Flexible Environments Engage Learners

By Kurt Shirkey

Salt Lake Community College has redesigned 20 classrooms to better facilitate a collaborative learning model.

The following article was originally published in the Community College Daily.

When most people think back to their college classes, they remember big lecture halls with a professor in the front of the class either writing on a chalkboard or lecturing from behind a lectern – or both.

Although many classes are still lecture-based, research conducted by the Community College Survey of Student Engagement indicates that the more actively engaged students are in their classes and course content, the more likely they are to achieve high marks. To provide a more engaging experience in the classroom, many of our professors at Salt Lake Community College (SLCC) implement “flipped” instruction. This consists of students learning course content outside of class so they can spend class time applying it to discussions, group projects or problem solving.

Lecture halls are not very conducive to flipped instruction, however. To better facilitate this collaborative learning model, the eLearning and classroom technology support departments proposed a series of alternative teaching and learning spaces called “flex classrooms.” Our idea was to redesign 20 classrooms throughout our campuses to include flexible furnishings, multiple displays and interactive technologies. These flex classrooms would support flipped instruction, expose students to new technologies and foster inclusivity, engagement and deeper learning.

Flex pilots

After the proposal for the project was accepted, the college allocated $1.3 million to make it happen before 2017. In fall 2014, we designed and built two pilot flex classrooms to test various design elements and technology. We took an old computer lab with white walls, a tile floor, a whiteboard and a projector and completely transformed it. We added carpet, accent paint, portable whiteboards and glass marker boards for group work, multiple projectors and flat-panel displays, enhanced wireless access points with wireless connections for all devices to the displays, and digital cabling and switching.

For furniture, we purchased mobile lecterns for professors and mobile tables and chairs for students. We wanted teachers and students to be able to move freely around the classroom, so it was important that the furniture was mobile so the classroom did not have a clearly defined “front” or “back” of the room.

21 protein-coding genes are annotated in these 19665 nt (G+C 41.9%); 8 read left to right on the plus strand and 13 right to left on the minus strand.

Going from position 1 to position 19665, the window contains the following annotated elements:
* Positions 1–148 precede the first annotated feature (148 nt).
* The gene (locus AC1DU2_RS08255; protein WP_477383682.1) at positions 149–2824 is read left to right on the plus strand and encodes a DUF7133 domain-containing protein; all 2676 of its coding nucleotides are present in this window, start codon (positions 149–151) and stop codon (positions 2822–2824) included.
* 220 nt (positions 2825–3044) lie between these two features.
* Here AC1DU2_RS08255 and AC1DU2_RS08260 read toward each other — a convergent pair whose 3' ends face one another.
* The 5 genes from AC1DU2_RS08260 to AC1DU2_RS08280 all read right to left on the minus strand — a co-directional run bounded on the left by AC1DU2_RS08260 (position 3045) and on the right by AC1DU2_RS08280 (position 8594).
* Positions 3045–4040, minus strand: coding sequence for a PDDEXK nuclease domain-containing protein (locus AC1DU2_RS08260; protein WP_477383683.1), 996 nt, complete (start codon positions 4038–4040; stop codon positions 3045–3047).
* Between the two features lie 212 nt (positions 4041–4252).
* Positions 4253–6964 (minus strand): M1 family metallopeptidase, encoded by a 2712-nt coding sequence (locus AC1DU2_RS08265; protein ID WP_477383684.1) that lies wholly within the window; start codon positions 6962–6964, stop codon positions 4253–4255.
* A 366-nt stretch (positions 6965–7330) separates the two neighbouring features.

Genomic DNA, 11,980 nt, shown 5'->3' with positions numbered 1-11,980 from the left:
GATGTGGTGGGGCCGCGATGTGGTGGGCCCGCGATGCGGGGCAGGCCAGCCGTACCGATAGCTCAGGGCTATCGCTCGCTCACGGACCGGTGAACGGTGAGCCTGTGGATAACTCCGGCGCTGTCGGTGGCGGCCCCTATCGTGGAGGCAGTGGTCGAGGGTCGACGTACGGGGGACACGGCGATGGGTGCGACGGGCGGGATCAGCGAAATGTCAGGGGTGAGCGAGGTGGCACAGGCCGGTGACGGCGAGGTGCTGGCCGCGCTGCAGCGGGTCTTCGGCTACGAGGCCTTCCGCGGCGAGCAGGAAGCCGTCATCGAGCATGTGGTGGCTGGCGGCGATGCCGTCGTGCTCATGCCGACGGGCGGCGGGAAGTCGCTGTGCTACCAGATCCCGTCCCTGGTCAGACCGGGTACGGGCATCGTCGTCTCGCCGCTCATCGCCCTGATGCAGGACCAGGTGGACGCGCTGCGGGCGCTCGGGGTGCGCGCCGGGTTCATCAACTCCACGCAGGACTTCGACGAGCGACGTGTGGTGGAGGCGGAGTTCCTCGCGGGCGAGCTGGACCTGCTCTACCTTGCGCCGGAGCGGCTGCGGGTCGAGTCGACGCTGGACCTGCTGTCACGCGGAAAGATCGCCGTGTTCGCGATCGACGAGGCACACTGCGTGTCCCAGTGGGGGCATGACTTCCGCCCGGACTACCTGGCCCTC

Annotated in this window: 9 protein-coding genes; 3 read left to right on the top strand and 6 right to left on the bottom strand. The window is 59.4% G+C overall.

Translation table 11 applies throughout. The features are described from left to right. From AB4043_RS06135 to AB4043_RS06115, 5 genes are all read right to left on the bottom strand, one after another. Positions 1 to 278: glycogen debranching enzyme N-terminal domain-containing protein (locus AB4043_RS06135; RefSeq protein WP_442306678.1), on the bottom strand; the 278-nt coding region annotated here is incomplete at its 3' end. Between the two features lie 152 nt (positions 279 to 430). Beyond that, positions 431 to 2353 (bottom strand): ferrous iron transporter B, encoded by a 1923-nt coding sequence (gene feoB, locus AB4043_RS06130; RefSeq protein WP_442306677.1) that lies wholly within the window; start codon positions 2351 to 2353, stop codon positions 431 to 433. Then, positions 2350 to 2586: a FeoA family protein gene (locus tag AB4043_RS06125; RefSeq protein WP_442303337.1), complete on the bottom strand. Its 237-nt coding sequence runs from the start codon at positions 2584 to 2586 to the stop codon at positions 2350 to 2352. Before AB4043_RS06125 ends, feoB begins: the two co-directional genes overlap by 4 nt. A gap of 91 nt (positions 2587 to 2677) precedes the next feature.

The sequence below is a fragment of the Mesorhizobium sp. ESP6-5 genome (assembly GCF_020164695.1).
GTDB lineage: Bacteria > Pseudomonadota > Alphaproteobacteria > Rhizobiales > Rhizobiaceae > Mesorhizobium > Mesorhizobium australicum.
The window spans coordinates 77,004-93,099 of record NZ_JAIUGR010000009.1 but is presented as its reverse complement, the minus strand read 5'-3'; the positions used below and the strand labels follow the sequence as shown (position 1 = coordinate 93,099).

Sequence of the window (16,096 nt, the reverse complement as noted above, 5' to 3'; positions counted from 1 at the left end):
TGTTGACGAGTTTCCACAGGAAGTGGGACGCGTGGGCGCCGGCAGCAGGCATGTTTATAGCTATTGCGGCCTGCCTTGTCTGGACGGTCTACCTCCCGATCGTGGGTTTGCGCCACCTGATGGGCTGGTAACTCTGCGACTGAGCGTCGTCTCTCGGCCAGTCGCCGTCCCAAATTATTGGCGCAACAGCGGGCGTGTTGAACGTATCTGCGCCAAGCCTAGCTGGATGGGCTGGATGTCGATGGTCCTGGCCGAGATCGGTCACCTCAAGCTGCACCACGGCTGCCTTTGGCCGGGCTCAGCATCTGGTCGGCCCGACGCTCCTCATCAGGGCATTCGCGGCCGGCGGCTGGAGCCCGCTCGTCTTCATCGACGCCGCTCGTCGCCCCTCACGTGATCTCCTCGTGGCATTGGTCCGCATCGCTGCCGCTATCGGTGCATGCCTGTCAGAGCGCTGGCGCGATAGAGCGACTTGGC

Once completed, we asked instructors from the School of Business to teach classes in these rooms for a semester and provide their feedback on what worked, but most importantly what didn’t work in these classrooms.

The biggest technical takeaways from the pilot classroom design included:

  • Faculty members wanted the ability to send content from their own devices to every display in the room.
  • We needed to investigate a better way to wirelessly send content from students’ devices to their group displays.
  • Installing too many displays limited the effectiveness of the room because it seemed too crowded or too complicated to connect multiple devices.

Making tweaks

Taking this feedback into consideration, we refined our technology approach and built our first two official flex classrooms. We limited the number of displays to three or four per room and installed Epson BrightLink interactive projectors above the classroom’s whiteboards.

For improved connectivity, both instructors and students have wireless access to the interactive projectors to present content from their personal devices. They can wirelessly broadcast their own device content to any of the room’s multiple displays. Both teachers and students can annotate slides, webpages, documents and pictures using the interactive pens as annotation tools. They can then save the file and email it to group members or the entire class as notes.

These two flex classrooms have been used for a full semester, so we are revisiting the technical designs a second time and using the feedback to finalize some additional changes to replicate the design in the remaining flex classrooms.

We are in year two of the three-year project and are nearing completion of two additional flex classrooms. Construction for nine more flex classrooms this summer have been scheduled. The final seven rooms will start construction next year and should be completed by next summer.

Kurt Shirkey

is assistant director of classroom technology support at Salt Lake Community College in Utah.

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